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Aaron Kazi,

I worked with some former CO-types back in the early '00's who were big fans of Alpha Contracting. But that was back in the days of Gansler, where "partnership" between the Government and contractors was the official policy. I'm nearly certain DoD policy-makers would not be expecting "partnerships" today. Today we have ICATS and a Pricing Directorate and a growing Cost Monitoring function staffed by former DCAA auditors. Which is fine -- nothing wrong with that at all -- but it's a different environment, and one I think is inherently more adversarial. Plus DCAA is still prohibited from participating in IPTs, which is a big part of Alpha Contracting (if I recall correctly).

Bottom-line -- I've never heard any bad things about A.C., but it surprises me the Army is still pursuing it given the current environment.

H2H

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Thanks for the insight here_2_help. You are very correct that things are inherently more adversarial. The result has been continuous process refinement. An example is determining fee. Since this is something adversarial in any environment, it naturally has become more so as was evidenced in my last Alpha. Moving forward into other Alpha's, we will most likely carve out and contain this step; and resolve through traditional negotiation.

DCAA was obvioulsy not in the process, but DCMA played a key role in locking down rates and essentially slicing that out of the discussions. Primary focus was then on technical, the PWS, and related BOE's.

Personally, I do not feel Alpha is good or bad. It is just a tool than can make sense depending on the nature of the requirement.

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Like so many things, Alpha contracting is a good concept in itself but made overly and unnecessarily complex in practice. In essence it's the two parties (government and contracting) doing tasks jointly instead of sequentially passing the ball back and forth. It certainly didin't envision DCAA being part of any "team." DCAA and others are independent and need to remain that way. Alpha contracting envisions the CO sharing DCAA findings with the contractor and working out any issues collaboratively. Instead what happens now too often is for COs to take DCAA opinions, put them into a letter, and sending them to the contractor to respond. The contractor then must provide something and not even fully undertsand the context of the letter's statements.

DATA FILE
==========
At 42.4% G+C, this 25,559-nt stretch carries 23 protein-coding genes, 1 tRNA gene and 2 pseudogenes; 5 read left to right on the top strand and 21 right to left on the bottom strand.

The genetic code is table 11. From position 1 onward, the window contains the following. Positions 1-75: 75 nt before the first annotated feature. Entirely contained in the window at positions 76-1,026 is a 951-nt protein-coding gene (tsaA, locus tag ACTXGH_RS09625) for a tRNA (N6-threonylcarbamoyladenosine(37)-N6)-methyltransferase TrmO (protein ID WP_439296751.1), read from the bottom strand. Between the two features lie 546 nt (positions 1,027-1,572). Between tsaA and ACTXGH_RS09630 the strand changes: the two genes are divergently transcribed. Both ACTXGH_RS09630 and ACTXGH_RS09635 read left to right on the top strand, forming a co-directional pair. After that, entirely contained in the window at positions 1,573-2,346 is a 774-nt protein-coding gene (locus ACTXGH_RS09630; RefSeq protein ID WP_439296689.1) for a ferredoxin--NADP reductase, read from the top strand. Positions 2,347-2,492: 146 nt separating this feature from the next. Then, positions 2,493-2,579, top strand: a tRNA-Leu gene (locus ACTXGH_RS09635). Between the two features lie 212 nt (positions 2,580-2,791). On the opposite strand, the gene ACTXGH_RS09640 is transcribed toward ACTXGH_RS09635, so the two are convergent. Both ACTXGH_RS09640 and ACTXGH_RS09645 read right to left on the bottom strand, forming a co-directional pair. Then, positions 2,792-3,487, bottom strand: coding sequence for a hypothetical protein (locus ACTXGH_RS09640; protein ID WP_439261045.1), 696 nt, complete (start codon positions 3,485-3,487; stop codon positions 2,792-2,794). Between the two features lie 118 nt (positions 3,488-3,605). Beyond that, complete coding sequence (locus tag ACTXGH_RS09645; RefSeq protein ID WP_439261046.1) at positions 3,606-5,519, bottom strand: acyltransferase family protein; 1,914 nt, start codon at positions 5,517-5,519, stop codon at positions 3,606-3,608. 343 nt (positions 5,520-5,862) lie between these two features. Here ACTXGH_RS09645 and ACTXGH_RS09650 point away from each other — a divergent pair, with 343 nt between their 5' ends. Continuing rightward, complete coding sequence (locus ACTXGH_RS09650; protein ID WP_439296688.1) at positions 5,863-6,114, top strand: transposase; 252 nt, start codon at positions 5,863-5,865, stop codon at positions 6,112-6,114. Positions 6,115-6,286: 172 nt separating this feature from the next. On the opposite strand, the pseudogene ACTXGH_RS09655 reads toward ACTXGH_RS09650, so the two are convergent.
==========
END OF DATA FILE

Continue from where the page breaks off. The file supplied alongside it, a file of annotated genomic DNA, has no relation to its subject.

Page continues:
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Like so many things, Alpha contracting is a good concept in itself but made overly and unnecessarily complex in practice. In essence it's the two parties (government and contracting) doing tasks jointly instead of sequentially passing the ball back and forth. It certainly didin't envision DCAA being part of any "team." DCAA and others are independent and need to remain that way. Alpha contracting envisions the CO sharing DCAA findings with the contractor and working out any issues collaboratively. Instead what happens now too often is for COs to take DCAA opinions, put them into a letter, and sending them to the contractor to respond. The contractor then must provide something and not even fully undertsand the context of the letter's statements.

DCAA being prohibited from IPT participation and thus Alpha was not an issue in my last Alpha.

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Like so many things, Alpha contracting is a good concept in itself but made overly and unnecessarily complex in practice. In essence it's the two parties (government and contracting) doing tasks jointly instead of sequentially passing the ball back and forth. It certainly didin't envision DCAA being part of any "team." DCAA and others are independent and need to remain that way. Alpha contracting envisions the CO sharing DCAA findings with the contractor and working out any issues collaboratively. Instead what happens now too often is for COs to take DCAA opinions, put them into a letter, and sending them to the contractor to respond. The contractor then must provide something and not even fully undertsand the context of the letter's statements.

Anything that is a point of lack of understanding for the contractor should preferably be resolved with via Alpha Discussions. Also- I have found that separating out certain issues and resolving through traditional means can also help.

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I have never had the occasion to purchase Alpacas. I'm told they are ill-tempered and disgusting, but have a wonderful coat. Why is the Army purchasing them when they have that new four legged robot?

As an aside, I think we should all strive to read the initial posting very carefully before responding. Pride, people. Pride.

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